From February 11 until May 2, 2015, Tensta konsthall, Stockholm, will show Frederick Kiesler: Visions at Work an exhibition of Frederick Kiesler’s genuinely transdisciplinary work. Frederick Kiesler (1890–1965) was an architect, artist, scenographer, pedagogue, theorist and – not least – a groundbreaking exhibition designer.
From the 1920′s constructivist-inspired theater exhibitions in Vienna and Paris and the early 1930′s acclaimed shop window presentations in New York City to the legendary scenography for Peggy Guggenheim’s Manhattan gallery Art of This Century (1942) and the collaboration with Marcel Duchamp, Kiesler paved the way for a dynamic view of the art experience.
Working with the monumental ‘The Shrine of the Book’ (1965) in Jerusalem, he extracted ideas and forms from his often reproduced ‘Endless House’, a visionary bio-morphic building where, to quote Kiesler himself, ‘all the ends meet’ . Underlying much of Kiesler’s work were his thoughts on the continual interaction between man and his natural and technological environments, as defined in the theory of correalism. Although Kiesler was a member of de Stijl, a close friend and collaborator of Duchamp, André Breton, Alfred H. Barr and several other key figures in the art of the 1900′s, as well as an influential teacher at Columbia University in New York, he is something of an unknown.
The exhibition will feature models and documentations of Kiesler’s designs for exhibitions, buildings, interiors, shop-windows, etc. from various periods. The exhibition will also include prototypes, including those of his Mobile Home Library and the mass-produced so-called correalist furniture, among others. The focus will be on Kiesler’s interest in the intersection between art and life and how this manifests in his works. The artist Céline Condorelli, who has a long-time interest in exhibition design and modes of presentation, will contribute to the project.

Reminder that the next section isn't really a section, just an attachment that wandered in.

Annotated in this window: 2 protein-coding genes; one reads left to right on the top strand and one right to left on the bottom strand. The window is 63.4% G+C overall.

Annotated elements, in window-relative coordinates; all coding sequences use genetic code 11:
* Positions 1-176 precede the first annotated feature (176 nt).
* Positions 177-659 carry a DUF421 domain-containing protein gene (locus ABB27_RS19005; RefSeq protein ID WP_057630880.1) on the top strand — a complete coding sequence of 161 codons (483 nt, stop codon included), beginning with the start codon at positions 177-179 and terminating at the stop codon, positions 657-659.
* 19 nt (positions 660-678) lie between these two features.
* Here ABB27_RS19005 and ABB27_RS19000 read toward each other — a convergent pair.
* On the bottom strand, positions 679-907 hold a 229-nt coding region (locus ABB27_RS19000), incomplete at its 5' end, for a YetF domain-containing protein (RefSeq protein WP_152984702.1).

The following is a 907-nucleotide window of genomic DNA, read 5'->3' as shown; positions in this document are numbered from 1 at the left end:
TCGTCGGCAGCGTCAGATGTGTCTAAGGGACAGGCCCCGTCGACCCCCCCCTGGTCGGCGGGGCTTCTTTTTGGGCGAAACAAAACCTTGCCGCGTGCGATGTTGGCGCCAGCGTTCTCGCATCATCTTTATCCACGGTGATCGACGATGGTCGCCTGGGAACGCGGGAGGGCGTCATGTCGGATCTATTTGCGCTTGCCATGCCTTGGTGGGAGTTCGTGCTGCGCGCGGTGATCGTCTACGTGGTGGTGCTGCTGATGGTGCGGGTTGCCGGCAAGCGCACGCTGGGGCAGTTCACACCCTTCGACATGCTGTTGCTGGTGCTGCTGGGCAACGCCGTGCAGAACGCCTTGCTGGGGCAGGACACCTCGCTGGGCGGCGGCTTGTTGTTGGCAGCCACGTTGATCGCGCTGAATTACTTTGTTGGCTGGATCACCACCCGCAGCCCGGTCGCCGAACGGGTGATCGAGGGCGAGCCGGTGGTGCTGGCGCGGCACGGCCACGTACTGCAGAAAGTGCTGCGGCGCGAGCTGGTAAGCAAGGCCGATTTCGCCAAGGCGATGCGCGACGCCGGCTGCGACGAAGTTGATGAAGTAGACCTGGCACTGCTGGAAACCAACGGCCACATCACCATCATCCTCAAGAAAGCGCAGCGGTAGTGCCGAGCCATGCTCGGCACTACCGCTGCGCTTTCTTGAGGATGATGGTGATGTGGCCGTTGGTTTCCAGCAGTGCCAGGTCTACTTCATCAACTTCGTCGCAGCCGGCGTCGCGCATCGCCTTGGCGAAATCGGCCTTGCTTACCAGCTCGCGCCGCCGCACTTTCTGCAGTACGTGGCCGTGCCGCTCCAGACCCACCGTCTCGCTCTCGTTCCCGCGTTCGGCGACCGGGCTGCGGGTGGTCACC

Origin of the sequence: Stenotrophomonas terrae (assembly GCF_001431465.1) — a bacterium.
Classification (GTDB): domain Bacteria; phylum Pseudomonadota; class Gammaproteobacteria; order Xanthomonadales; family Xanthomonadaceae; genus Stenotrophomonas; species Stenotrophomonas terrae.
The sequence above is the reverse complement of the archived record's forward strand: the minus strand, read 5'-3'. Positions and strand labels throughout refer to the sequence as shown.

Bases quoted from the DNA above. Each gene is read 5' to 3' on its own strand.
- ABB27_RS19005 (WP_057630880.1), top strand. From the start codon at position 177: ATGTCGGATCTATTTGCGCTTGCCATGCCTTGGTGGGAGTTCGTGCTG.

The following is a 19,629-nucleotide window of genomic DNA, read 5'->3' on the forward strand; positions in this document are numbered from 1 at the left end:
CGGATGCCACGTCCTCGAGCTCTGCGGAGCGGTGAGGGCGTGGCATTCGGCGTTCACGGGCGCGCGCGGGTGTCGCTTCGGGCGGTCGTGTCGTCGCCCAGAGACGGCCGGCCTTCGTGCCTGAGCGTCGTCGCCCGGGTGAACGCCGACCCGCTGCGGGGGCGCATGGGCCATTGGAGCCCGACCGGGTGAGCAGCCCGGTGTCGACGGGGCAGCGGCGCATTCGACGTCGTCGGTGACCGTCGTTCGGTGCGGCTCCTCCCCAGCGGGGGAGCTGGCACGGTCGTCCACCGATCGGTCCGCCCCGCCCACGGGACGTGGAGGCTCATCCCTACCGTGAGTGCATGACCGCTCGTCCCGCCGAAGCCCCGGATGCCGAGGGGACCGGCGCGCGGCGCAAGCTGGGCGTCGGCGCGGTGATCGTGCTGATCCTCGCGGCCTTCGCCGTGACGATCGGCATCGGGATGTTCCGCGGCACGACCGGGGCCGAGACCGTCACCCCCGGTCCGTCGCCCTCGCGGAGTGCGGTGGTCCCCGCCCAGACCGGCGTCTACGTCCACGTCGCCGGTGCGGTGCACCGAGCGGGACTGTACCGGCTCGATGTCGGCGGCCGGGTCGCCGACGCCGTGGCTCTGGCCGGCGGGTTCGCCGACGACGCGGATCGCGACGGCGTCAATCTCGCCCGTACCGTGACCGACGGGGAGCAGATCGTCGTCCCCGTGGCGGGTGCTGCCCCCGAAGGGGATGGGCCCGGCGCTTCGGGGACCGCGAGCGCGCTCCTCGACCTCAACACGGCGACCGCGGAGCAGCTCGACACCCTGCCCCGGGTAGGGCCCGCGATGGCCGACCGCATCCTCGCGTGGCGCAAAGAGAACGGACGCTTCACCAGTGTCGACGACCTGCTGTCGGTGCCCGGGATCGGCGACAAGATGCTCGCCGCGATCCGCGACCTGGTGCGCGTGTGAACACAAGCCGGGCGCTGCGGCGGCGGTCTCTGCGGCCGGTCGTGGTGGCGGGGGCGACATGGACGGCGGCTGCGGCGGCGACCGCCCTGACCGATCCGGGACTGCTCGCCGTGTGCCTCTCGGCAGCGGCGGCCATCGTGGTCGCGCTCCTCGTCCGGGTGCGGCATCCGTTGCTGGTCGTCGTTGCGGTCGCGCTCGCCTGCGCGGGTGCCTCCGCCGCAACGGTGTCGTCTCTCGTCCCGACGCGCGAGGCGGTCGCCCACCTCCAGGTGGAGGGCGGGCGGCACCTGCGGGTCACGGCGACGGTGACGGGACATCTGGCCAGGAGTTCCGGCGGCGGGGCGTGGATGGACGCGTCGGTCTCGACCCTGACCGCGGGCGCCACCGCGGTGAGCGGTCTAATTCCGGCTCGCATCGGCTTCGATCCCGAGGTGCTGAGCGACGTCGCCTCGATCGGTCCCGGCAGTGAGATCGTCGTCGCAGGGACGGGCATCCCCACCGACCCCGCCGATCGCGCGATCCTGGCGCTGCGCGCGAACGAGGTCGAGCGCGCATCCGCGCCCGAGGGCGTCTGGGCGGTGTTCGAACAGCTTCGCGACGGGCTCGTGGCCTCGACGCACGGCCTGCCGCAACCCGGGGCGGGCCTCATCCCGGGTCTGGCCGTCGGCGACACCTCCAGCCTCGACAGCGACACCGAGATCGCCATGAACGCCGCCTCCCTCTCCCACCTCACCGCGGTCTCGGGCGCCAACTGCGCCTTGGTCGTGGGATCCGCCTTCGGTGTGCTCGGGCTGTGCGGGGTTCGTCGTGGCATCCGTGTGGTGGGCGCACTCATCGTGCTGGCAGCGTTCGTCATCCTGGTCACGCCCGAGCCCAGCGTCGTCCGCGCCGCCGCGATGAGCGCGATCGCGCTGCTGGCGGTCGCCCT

The exhibition Pliure. Prologue (La part du feu) (Fold. Prologue (The share of the fire)), January 30 to April 12, Fondation Calouste Gulbenkian, Paris, explores the significance of the book and “the infinite sum of its possibilities” (Blanchot). What can occur to a book when it is in permanent relation with an artistic gesture? How is art transformed in dialogue with a book and how is a book transformed by art? On these occasions, the book becomes a laboratory for aesthetic experiences, while leading towards such experiences by its very essence. This exhibition does not aim to be retrospective, historical, or to function as an anthology. Pliure does not claim to embrace an entire theme or to prove a definitive theory but it attempts to show how the realm of books has provoked art and continues to do so. The term “pliure” (fold) refers in part to an action (and even to a specific function in a former printing factory), but also to the trace left by this action and therefore to the fold or the crease this action imprints on the paper. As such, the fold synthesizes the act of doing and what has been done, it is at once a memory and the consequence of a gesture. With the fold, the book has two possibilities: it opens or it closes, reveals or hides. Thanks to the fold, something unexpected is the other side of the page and this is the characteristic mystery of the book.
The exhibition bring together approximately 40 works dating from the 16th to the 21st centuries: films, sculptures, installations, paintings and rare books, by Helena Almeida, Christian Boltanski, Lewis Carroll, Lourdes Castro, Geoffrey Chaucer, Rui Chafes, Claude Closky, d’Alembert, Raffaella della Olga, Diderot, Dürer, Marcel Duchamp, Olafur Eliasson, Hans-Peter Feldmann, Robert Filliou, Jean-Luc Godard, John Latham, Sol LeWitt, Richard Long, René de Lorraine, William Morris, Bruce Nauman, Alain Resnais, Ed Ruscha, Dayanita Singh, Michael Snow, François Truffaut, Maria Helena Vieira da Silva, Wolf Vostell, Lawrence Weiner and Francesca Woodman.